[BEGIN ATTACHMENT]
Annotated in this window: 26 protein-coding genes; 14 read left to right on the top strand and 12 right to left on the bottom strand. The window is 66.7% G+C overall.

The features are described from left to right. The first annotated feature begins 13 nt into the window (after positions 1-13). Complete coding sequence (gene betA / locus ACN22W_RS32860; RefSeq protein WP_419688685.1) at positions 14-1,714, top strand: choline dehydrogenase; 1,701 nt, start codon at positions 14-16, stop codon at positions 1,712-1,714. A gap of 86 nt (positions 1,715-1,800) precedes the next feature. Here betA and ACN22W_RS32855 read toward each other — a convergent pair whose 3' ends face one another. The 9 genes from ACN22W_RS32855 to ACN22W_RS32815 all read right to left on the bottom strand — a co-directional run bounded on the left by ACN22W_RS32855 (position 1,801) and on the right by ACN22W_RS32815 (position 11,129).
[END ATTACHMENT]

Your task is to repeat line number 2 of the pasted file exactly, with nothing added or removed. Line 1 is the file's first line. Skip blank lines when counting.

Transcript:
The features are described from left to right. The first annotated feature begins 13 nt into the window (after positions 1-13). Complete coding sequence (gene betA / locus ACN22W_RS32860; RefSeq protein WP_419688685.1) at positions 14-1,714, top strand: choline dehydrogenase; 1,701 nt, start codon at positions 14-16, stop codon at positions 1,712-1,714. A gap of 86 nt (positions 1,715-1,800) precedes the next feature. Here betA and ACN22W_RS32855 read toward each other — a convergent pair whose 3' ends face one another. The 9 genes from ACN22W_RS32855 to ACN22W_RS32815 all read right to left on the bottom strand — a co-directional run bounded on the left by ACN22W_RS32855 (position 1,801) and on the right by ACN22W_RS32815 (position 11,129).